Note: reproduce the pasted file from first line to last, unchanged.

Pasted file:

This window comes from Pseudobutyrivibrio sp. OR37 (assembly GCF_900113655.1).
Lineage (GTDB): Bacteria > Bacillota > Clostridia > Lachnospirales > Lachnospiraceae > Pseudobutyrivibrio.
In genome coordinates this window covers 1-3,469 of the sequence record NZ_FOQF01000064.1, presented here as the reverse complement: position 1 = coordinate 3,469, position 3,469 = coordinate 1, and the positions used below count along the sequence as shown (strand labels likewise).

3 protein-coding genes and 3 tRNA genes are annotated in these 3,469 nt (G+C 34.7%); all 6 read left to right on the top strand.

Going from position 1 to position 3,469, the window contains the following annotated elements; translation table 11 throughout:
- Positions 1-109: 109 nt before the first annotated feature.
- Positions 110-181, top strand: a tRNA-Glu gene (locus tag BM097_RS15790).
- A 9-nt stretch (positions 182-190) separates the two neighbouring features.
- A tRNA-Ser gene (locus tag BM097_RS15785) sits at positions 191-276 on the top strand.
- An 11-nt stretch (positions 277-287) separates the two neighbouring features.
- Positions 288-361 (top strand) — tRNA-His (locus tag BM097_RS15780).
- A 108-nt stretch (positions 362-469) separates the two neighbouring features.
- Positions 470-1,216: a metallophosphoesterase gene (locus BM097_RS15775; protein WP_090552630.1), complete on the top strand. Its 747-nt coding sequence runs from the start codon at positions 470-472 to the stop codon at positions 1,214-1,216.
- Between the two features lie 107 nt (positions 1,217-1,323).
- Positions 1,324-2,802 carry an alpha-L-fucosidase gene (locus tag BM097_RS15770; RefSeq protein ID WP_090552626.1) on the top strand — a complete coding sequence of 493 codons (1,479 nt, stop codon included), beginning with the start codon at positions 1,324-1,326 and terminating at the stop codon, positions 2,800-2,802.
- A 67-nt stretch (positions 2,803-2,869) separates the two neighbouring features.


This window comes from Pseudobutyrivibrio sp. OR37 (assembly GCF_900113655.1).
Lineage (GTDB): Bacteria > Bacillota > Clostridia > Lachnospirales > Lachnospiraceae > Pseudobutyrivibrio.
In genome coordinates this window covers 1-3,469 of the sequence record NZ_FOQF01000064.1, presented here as the reverse complement: position 1 = coordinate 3,469, position 3,469 = coordinate 1, and the positions used below count along the sequence as shown (strand labels likewise).

3 protein-coding genes and 3 tRNA genes are annotated in these 3,469 nt (G+C 34.7%); all 6 read left to right on the top strand.

Going from position 1 to position 3,469, the window contains the following annotated elements; translation table 11 throughout:
- Positions 1-109: 109 nt before the first annotated feature.
- Positions 110-181, top strand: a tRNA-Glu gene (locus tag BM097_RS15790).
- A 9-nt stretch (positions 182-190) separates the two neighbouring features.
- A tRNA-Ser gene (locus tag BM097_RS15785) sits at positions 191-276 on the top strand.
- An 11-nt stretch (positions 277-287) separates the two neighbouring features.
- Positions 288-361 (top strand) — tRNA-His (locus tag BM097_RS15780).
- A 108-nt stretch (positions 362-469) separates the two neighbouring features.
- Positions 470-1,216: a metallophosphoesterase gene (locus BM097_RS15775; protein WP_090552630.1), complete on the top strand. Its 747-nt coding sequence runs from the start codon at positions 470-472 to the stop codon at positions 1,214-1,216.
- Between the two features lie 107 nt (positions 1,217-1,323).
- Positions 1,324-2,802 carry an alpha-L-fucosidase gene (locus tag BM097_RS15770; RefSeq protein ID WP_090552626.1) on the top strand — a complete coding sequence of 493 codons (1,479 nt, stop codon included), beginning with the start codon at positions 1,324-1,326 and terminating at the stop codon, positions 2,800-2,802.
- A 67-nt stretch (positions 2,803-2,869) separates the two neighbouring features.